Sep
01
2010

Parents refuse to cosign for student loan to protect credit standing

Dear Experian,

I am trying to get a student loan, but my parent’s refuse to cosign because they fear cosigning for my student loan will affect their credit score, thus lowering their chances of getting a mortgage. This is so important because this will be my final year of college. Is this true?

- YOD

 

Dear YOD,

Unfortunately, you and your parents are in a difficult quandary. They are correct that cosigning the loan could affect their ability to qualify for a mortgage, especially if they are planning to purchase a house in the near future.

If they cosign for your student loan, they are agreeing to take full responsibility for the debt if you can’t or don’t make the required loan payments. Because they share full responsibility for the debt, the loan will appear on your father or mother’s credit report, as well.

I assume only one of them will actually be a cosigner. Because everyone has their own credit report, the loan will only appear on the reports of those who have signed the loan documents.

There are a few things to consider, though, which might make them reconsider cosigning for you.

The first is that the loan almost certainly will appear on only one of your parents’ credit reports. If both parents have strong credit histories, only one will have to be concerned about a change in their credit score. Because the mortgage lender will consider both of your parents’ credit histories, the impact could be minimal.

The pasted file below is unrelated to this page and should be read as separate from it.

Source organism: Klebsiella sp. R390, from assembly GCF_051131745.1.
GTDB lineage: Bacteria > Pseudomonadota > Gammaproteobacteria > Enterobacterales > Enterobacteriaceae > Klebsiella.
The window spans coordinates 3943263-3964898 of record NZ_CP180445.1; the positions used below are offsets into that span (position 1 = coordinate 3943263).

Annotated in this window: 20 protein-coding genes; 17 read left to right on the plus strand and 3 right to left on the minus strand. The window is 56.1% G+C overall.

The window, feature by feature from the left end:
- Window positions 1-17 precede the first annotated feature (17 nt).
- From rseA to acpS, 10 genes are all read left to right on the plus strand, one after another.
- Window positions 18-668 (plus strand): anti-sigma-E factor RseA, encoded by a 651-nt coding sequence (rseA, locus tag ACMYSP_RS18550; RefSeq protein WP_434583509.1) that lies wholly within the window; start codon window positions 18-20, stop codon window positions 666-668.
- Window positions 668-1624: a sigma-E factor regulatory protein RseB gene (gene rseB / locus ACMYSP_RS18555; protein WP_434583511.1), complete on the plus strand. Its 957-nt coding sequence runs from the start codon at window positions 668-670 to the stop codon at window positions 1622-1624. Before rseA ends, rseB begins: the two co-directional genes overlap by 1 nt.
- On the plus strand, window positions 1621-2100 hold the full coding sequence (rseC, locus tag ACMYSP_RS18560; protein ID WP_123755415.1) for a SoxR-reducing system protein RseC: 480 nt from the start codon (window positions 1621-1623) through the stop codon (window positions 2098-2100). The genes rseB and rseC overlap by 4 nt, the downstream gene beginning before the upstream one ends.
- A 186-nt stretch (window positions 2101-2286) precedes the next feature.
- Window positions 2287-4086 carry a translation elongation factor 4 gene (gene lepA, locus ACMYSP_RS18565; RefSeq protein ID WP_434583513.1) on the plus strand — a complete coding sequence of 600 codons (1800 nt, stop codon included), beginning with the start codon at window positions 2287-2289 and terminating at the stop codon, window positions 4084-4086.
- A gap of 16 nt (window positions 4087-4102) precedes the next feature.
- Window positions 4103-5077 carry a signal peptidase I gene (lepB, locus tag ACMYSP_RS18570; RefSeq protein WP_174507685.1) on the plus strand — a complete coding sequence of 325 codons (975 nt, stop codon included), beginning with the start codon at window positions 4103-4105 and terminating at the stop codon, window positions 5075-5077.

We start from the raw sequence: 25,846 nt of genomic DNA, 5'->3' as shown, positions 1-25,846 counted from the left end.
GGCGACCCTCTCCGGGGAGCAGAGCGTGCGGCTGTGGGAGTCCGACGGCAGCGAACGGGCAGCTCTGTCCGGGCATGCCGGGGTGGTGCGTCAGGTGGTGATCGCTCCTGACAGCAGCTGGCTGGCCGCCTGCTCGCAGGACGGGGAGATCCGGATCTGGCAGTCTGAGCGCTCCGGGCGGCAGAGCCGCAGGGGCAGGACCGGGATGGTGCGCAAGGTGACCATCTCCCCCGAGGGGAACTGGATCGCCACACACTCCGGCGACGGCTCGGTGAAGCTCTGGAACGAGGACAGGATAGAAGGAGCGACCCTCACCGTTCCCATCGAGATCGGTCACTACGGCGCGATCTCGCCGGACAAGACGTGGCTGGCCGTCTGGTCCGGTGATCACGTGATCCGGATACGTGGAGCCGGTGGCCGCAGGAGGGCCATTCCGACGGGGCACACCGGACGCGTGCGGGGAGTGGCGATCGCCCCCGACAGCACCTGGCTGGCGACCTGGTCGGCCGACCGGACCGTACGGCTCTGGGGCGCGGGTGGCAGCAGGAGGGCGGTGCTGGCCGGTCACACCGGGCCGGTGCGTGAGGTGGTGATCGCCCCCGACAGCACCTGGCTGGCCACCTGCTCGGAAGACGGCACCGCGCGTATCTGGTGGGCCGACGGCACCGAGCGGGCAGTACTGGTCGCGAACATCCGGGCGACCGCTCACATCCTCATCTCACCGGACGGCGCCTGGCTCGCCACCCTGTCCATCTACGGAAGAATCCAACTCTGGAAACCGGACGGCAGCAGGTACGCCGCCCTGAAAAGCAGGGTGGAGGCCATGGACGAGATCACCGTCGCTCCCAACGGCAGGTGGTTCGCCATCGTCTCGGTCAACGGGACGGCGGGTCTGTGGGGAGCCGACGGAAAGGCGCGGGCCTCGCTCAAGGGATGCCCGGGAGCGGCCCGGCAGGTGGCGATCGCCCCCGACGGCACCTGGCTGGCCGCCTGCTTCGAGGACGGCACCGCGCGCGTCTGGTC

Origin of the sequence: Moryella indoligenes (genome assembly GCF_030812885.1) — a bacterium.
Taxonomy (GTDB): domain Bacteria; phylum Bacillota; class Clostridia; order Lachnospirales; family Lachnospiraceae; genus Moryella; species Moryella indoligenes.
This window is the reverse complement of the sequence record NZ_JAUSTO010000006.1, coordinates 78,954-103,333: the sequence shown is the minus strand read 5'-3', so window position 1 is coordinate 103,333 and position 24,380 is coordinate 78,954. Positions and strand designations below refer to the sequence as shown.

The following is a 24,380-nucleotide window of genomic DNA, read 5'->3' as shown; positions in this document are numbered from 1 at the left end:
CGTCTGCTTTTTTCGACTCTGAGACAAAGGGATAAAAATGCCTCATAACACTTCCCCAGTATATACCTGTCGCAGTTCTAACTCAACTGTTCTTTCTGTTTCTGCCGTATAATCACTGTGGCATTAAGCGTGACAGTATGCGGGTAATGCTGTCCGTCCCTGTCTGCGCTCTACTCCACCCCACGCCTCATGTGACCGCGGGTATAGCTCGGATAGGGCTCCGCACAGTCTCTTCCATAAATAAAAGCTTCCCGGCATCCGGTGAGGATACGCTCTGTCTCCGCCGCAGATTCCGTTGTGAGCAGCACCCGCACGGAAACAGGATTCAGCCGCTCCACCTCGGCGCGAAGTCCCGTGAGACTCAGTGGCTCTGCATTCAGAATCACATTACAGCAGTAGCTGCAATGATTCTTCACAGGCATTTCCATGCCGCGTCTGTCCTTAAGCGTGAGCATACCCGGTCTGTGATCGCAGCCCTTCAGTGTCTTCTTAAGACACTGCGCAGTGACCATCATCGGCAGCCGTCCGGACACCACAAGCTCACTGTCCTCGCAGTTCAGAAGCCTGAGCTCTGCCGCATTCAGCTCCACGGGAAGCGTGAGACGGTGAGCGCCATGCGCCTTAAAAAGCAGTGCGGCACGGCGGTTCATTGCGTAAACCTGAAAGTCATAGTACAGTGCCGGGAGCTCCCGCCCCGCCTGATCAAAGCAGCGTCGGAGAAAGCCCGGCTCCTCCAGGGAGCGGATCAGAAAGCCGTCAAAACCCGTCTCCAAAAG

The second important issue is when your parents plan to apply for the mortgage. If they don’t plan to apply during the next several months, the loan may have minimal impact on the mortgage loan because the credit history will have had time to stabilize.

With mortgage lending in particular, stability is critical. It’s not a good idea to take on a new debt just before or during the mortgage process. If they plan to apply in the distant future, six months to a year away, for example, cosigning may not have a substantial impact on the credit scores or the lending decision.

I suggest they consult with a mortgage lender and ask to be pre-qualified.  These professionals deal with such situations every day and often can provide guidance on what might impact their rates based on their current credit position. You certainly don’t want to interfere with their mortgage transaction.  Even a minor difference in rates can make a huge difference in how much they pay over the course of the loan.

But, if they can get assurance of a good rate, you can remind them that a completed education will help you land a good job. That means there will be far less chance that you will need to move back home and live with them in their new house.  That could be quite an incentive for many parents.

Thanks for asking.

- The “Ask Experian” team

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